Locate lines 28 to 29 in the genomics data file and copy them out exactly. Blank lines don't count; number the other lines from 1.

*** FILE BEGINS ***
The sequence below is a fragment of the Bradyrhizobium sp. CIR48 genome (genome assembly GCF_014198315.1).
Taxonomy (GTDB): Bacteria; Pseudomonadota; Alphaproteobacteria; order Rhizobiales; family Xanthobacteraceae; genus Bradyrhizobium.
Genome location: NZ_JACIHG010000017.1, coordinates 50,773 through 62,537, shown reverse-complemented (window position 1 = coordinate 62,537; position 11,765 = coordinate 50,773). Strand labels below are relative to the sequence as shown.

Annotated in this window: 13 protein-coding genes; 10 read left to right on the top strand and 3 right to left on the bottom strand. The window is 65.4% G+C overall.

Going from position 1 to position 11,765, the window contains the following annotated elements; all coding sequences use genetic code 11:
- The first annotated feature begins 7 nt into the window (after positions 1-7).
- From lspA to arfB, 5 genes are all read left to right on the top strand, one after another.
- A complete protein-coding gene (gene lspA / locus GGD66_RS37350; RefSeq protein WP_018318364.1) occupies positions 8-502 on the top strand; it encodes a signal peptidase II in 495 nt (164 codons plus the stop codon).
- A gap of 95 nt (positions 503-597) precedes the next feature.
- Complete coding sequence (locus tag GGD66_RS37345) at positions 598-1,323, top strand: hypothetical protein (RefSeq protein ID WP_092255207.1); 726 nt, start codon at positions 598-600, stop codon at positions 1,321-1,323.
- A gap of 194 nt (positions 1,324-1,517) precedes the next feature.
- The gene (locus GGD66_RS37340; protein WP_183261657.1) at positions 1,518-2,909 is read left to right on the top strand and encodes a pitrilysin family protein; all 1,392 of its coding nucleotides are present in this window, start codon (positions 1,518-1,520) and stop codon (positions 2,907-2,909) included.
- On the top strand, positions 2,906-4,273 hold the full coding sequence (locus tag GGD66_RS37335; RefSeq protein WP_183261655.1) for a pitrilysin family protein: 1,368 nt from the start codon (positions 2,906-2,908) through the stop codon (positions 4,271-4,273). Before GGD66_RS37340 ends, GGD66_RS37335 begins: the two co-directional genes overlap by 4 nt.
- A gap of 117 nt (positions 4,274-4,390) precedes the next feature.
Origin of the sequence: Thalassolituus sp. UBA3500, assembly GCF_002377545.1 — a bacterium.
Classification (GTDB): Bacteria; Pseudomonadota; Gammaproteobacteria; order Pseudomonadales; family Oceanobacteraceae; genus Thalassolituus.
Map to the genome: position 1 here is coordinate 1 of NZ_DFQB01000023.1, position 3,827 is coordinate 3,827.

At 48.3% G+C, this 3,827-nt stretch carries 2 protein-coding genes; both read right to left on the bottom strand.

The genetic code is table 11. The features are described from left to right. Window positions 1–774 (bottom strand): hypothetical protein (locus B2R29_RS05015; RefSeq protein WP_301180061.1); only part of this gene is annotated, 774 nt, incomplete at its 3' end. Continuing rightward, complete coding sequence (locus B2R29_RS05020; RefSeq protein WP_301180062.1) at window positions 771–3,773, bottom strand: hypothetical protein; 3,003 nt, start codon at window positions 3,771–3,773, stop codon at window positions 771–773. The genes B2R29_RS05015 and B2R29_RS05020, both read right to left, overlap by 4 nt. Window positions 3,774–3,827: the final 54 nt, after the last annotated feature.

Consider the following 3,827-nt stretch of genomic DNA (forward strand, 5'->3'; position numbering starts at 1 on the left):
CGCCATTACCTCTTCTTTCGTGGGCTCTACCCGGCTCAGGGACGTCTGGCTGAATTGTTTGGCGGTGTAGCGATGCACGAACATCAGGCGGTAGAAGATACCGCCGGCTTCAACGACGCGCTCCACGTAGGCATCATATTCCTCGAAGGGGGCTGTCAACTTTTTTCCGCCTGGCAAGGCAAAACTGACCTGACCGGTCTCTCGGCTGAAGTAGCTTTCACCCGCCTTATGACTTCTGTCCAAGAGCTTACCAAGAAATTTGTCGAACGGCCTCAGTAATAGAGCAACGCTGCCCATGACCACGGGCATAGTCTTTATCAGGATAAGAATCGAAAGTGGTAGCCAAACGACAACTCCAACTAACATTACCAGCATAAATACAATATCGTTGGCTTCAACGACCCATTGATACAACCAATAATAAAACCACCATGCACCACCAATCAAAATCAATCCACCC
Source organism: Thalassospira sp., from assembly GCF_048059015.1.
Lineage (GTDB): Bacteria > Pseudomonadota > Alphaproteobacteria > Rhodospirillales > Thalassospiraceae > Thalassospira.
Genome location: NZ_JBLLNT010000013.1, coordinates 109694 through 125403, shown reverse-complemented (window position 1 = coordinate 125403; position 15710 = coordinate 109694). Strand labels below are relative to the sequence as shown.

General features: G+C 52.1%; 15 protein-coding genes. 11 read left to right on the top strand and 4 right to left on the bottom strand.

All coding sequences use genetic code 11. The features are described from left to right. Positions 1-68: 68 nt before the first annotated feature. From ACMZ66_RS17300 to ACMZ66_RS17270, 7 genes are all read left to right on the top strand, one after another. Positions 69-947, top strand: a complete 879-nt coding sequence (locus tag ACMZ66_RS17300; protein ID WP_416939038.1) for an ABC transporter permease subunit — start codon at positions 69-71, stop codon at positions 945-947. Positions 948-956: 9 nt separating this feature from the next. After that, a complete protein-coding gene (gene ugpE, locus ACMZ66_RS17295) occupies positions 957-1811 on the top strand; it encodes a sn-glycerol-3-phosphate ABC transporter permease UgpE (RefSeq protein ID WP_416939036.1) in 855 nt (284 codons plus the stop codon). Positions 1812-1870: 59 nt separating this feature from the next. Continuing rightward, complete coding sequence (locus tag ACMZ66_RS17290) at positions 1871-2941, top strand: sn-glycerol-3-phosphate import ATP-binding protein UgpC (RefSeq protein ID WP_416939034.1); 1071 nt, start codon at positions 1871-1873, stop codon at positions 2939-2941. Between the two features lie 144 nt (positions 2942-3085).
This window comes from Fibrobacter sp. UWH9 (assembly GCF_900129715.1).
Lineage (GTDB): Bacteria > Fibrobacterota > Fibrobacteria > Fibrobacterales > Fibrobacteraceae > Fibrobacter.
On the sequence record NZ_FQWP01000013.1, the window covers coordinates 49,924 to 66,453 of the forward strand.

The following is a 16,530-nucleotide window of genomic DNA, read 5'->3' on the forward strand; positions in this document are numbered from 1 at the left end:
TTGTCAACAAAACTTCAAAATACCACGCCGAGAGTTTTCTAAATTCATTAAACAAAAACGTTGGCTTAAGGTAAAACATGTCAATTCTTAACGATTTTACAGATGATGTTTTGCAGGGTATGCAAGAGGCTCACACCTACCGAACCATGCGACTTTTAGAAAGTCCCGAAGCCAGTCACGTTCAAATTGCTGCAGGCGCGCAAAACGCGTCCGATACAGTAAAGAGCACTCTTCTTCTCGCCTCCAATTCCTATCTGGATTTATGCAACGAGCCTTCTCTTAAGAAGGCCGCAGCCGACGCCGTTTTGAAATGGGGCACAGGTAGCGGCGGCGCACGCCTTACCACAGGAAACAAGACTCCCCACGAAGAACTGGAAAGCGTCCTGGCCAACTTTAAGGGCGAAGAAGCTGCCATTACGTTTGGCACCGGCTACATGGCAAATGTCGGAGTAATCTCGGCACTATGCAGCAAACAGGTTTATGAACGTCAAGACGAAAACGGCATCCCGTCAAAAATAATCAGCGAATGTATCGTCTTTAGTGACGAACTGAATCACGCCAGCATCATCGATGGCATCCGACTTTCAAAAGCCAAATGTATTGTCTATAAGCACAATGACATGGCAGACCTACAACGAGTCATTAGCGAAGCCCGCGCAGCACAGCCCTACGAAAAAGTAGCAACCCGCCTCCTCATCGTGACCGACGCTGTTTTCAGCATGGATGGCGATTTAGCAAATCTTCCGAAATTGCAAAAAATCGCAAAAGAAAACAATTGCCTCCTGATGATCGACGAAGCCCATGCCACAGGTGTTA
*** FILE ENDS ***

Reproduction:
Lineage (GTDB): Bacteria > Fibrobacterota > Fibrobacteria > Fibrobacterales > Fibrobacteraceae > Fibrobacter.
On the sequence record NZ_FQWP01000013.1, the window covers coordinates 49,924 to 66,453 of the forward strand.